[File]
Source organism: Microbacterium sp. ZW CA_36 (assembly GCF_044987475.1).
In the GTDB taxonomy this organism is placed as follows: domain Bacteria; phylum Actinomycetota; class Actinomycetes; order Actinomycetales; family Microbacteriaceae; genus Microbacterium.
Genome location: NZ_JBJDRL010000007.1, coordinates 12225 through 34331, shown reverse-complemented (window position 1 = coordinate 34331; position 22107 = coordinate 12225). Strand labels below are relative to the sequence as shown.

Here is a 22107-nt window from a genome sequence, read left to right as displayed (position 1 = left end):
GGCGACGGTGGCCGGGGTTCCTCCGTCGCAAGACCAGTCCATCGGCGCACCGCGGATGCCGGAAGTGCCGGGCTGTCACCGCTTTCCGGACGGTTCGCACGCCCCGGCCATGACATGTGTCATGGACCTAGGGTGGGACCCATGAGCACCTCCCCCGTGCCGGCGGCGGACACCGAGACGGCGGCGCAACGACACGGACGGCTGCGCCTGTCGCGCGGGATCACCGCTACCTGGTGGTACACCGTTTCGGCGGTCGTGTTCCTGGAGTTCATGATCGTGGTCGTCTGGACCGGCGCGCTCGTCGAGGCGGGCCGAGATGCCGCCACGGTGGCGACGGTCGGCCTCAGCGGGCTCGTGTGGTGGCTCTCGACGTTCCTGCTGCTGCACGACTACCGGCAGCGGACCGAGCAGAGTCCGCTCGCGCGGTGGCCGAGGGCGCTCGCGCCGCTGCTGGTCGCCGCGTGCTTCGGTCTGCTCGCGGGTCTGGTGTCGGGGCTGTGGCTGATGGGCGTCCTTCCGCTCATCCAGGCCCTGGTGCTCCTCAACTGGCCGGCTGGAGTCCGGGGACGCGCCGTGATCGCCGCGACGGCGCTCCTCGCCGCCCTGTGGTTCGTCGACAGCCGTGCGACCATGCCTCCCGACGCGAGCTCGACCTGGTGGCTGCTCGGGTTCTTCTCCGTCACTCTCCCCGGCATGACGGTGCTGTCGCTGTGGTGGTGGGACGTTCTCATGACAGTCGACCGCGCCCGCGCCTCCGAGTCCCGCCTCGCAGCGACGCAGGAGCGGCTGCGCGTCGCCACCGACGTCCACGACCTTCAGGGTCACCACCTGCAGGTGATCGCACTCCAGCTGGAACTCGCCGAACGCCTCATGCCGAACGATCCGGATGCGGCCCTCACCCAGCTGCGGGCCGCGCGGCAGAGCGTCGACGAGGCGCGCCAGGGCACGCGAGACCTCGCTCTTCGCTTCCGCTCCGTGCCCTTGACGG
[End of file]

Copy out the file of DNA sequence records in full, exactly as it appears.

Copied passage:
Source organism: Microbacterium sp. ZW CA_36 (assembly GCF_044987475.1).
In the GTDB taxonomy this organism is placed as follows: domain Bacteria; phylum Actinomycetota; class Actinomycetes; order Actinomycetales; family Microbacteriaceae; genus Microbacterium.
Genome location: NZ_JBJDRL010000007.1, coordinates 12225 through 34331, shown reverse-complemented (window position 1 = coordinate 34331; position 22107 = coordinate 12225). Strand labels below are relative to the sequence as shown.

Here is a 22107-nt window from a genome sequence, read left to right as displayed (position 1 = left end):
GGCGACGGTGGCCGGGGTTCCTCCGTCGCAAGACCAGTCCATCGGCGCACCGCGGATGCCGGAAGTGCCGGGCTGTCACCGCTTTCCGGACGGTTCGCACGCCCCGGCCATGACATGTGTCATGGACCTAGGGTGGGACCCATGAGCACCTCCCCCGTGCCGGCGGCGGACACCGAGACGGCGGCGCAACGACACGGACGGCTGCGCCTGTCGCGCGGGATCACCGCTACCTGGTGGTACACCGTTTCGGCGGTCGTGTTCCTGGAGTTCATGATCGTGGTCGTCTGGACCGGCGCGCTCGTCGAGGCGGGCCGAGATGCCGCCACGGTGGCGACGGTCGGCCTCAGCGGGCTCGTGTGGTGGCTCTCGACGTTCCTGCTGCTGCACGACTACCGGCAGCGGACCGAGCAGAGTCCGCTCGCGCGGTGGCCGAGGGCGCTCGCGCCGCTGCTGGTCGCCGCGTGCTTCGGTCTGCTCGCGGGTCTGGTGTCGGGGCTGTGGCTGATGGGCGTCCTTCCGCTCATCCAGGCCCTGGTGCTCCTCAACTGGCCGGCTGGAGTCCGGGGACGCGCCGTGATCGCCGCGACGGCGCTCCTCGCCGCCCTGTGGTTCGTCGACAGCCGTGCGACCATGCCTCCCGACGCGAGCTCGACCTGGTGGCTGCTCGGGTTCTTCTCCGTCACTCTCCCCGGCATGACGGTGCTGTCGCTGTGGTGGTGGGACGTTCTCATGACAGTCGACCGCGCCCGCGCCTCCGAGTCCCGCCTCGCAGCGACGCAGGAGCGGCTGCGCGTCGCCACCGACGTCCACGACCTTCAGGGTCACCACCTGCAGGTGATCGCACTCCAGCTGGAACTCGCCGAACGCCTCATGCCGAACGATCCGGATGCGGCCCTCACCCAGCTGCGGGCCGCGCGGCAGAGCGTCGACGAGGCGCGCCAGGGCACGCGAGACCTCGCTCTTCGCTTCCGCTCCGTGCCCTTGACGG